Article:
Posts Tagged ‘St Mary’s’

Views from the hill

August 12, 2014

Then and Now

Back in about 1970 Peter Francis went up onto Lavington Hill and took this photo which he made into a large sized postcard.

Market Lavington from the hill in about 1970

Market Lavington from the hill in about 1970

It is quite a decent picture but it lacks detail. We can make out the church and of course we can no digitally enlarge it.

The church as seen some 44 years ago

The church as seen some 44 years ago

These days we can do rather better.


A view from the hill in 2014

In fact even a half decent camera can get in close to the church.

A close up of the church in 2014

A close up of the church in 2014

The lime green coloured tree to the right of the church is the catalpa which was planted (by George Dobson) to mark the coronation of Queen Elizabeth in 1953. To the right of that, the T shaped building is The Old School.

There’s no doubt that modern technology has some advantages.

St Mary’s Church – 1930s

August 7, 2014

Today’s photo of St Mary’s Church dates from the 1930s. It shows an unchanging building – still just the same after 80 years.

St Mary's, Market Lavington in the 1930s

St Mary’s, Market Lavington in the 1930s

We think this photo was taken by Mrs Phillips who lived at Ann’s Cottage on Church Street.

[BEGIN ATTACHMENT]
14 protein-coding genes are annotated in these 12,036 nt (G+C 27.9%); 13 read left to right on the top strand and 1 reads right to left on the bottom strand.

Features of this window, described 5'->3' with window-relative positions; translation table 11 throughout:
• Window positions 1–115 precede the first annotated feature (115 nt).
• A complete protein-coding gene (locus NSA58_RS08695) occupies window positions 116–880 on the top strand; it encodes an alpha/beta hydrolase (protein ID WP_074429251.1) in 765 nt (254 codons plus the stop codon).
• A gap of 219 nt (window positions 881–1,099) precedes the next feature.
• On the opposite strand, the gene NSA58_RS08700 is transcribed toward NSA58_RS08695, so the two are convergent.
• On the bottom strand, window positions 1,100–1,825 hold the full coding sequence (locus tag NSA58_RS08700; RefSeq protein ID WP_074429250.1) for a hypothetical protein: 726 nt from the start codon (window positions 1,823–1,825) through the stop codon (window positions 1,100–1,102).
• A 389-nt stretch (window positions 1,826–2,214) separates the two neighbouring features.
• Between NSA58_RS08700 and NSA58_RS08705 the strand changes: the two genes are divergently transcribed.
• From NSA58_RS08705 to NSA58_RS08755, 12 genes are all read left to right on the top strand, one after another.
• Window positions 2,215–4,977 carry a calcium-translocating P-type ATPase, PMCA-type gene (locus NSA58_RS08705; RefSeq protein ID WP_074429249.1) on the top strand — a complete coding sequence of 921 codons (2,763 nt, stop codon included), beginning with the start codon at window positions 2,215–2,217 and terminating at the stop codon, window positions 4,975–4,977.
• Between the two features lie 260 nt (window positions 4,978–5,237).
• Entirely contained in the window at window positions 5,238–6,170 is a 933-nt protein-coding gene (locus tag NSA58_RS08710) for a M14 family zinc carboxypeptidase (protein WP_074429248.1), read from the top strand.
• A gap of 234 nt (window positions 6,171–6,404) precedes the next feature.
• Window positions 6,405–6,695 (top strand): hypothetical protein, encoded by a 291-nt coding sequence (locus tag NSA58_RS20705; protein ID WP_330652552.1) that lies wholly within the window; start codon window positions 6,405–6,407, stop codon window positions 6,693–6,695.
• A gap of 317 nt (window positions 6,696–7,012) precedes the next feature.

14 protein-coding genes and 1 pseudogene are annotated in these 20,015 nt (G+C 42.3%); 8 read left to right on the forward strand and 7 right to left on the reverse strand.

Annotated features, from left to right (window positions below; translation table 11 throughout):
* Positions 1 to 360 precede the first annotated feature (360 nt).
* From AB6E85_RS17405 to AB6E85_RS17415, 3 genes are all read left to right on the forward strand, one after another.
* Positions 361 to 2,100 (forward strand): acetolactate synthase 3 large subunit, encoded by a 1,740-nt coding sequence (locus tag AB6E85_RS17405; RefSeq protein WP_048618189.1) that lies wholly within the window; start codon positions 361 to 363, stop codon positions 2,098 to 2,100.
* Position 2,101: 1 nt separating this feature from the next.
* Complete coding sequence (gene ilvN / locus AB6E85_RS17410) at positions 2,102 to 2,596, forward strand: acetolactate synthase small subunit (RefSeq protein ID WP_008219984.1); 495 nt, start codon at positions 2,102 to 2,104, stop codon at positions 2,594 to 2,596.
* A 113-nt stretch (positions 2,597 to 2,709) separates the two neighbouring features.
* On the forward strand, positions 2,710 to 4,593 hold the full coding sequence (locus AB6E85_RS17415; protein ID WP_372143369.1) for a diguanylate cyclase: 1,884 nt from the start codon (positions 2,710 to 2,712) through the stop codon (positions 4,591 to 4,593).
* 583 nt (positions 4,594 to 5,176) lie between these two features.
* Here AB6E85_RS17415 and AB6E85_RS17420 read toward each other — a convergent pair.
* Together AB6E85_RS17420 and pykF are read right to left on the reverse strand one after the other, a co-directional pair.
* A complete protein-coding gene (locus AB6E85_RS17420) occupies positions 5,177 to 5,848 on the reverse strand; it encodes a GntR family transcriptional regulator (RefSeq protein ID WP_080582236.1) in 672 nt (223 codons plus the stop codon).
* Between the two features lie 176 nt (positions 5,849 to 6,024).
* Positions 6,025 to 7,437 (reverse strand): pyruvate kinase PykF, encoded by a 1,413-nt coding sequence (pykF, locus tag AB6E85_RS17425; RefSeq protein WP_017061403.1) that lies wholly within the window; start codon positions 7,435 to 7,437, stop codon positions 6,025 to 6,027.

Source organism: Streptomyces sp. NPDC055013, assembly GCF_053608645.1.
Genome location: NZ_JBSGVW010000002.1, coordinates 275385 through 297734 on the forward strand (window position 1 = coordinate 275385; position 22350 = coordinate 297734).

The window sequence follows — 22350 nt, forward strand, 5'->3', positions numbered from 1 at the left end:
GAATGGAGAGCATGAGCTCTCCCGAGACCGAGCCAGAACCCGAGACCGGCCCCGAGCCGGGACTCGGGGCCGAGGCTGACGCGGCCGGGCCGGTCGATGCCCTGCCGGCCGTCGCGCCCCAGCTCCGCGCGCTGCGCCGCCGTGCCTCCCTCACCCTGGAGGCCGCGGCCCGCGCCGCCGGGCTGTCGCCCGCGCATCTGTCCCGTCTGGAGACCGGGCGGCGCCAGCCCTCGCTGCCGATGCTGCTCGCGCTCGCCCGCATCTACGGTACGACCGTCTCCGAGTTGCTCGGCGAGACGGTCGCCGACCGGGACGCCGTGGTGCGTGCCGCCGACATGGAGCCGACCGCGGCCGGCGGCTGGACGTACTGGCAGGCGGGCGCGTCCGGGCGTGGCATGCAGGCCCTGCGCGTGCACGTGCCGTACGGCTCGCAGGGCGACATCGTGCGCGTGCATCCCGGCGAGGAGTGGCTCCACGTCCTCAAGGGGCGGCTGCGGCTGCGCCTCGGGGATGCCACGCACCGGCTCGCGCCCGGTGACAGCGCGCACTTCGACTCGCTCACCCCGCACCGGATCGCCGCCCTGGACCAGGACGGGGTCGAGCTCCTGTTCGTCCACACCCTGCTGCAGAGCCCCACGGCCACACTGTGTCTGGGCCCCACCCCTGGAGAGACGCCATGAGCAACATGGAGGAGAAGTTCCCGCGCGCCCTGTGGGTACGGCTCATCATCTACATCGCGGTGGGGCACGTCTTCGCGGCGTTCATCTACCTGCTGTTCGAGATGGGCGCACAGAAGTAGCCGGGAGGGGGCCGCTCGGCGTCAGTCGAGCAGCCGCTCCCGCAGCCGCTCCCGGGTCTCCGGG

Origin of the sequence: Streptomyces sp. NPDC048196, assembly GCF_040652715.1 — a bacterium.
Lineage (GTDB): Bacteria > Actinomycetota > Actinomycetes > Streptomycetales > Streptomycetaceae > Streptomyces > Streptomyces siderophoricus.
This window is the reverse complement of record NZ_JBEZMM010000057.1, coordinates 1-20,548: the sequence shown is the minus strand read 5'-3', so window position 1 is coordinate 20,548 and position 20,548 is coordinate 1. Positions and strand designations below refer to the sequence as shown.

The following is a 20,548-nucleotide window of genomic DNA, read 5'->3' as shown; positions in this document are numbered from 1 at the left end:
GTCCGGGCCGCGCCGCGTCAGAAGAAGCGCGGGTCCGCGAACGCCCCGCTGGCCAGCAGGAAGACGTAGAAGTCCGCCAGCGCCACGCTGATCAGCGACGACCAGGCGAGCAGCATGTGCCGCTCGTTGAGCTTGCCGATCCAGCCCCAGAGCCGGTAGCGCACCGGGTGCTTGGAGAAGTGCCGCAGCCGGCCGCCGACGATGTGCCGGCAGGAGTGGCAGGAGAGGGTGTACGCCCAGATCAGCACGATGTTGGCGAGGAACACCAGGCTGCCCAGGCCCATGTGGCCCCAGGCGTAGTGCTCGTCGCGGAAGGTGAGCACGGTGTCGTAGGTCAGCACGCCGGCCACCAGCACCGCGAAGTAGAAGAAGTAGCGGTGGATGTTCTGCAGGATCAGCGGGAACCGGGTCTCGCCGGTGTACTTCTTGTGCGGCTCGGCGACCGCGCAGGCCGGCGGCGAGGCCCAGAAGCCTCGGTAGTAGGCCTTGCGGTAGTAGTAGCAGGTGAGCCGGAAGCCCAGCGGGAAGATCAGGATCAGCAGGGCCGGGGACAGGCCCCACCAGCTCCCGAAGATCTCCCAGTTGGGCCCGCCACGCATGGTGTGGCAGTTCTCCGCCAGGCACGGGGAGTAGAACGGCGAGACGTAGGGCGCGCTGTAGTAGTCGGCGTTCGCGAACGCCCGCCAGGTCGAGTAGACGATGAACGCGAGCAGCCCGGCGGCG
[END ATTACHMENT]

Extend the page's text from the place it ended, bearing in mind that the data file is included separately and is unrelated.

It shows the spot where the committee organising First World War commemoration have placed the stone that will mark the centenary of the start of that awful conflict. Indeed, as you read this the stone that forms the seat may well be in place awaiting a suitable inscription.

It was during preparation for this work that a small piece of carved stone was found and you can click here to read about it.

Further information about other stones like this came from Colin Osborn who wrote:

When I was digging the trench for the cable for floodlighting the church I came across loads of these. They had been used for edging a footpath a few inches below and wider than the current one. 

Don’t forget that the graveyard has been dug over many times, and until the field at the back was acquired the small graveyard would have been regularly cleared of stones and reused. You can see how much the soil level has risen over the years by looking at the old gravestones holding the soil back from the path, and the depth of the airdrains around the edge of the church.

In one plague year several hundred people were buried there.

Others have studied stones that line the path and note that some have been cut to fit so there would have been offcuts. It does seem likely that what was found was a piece of an old gravestone.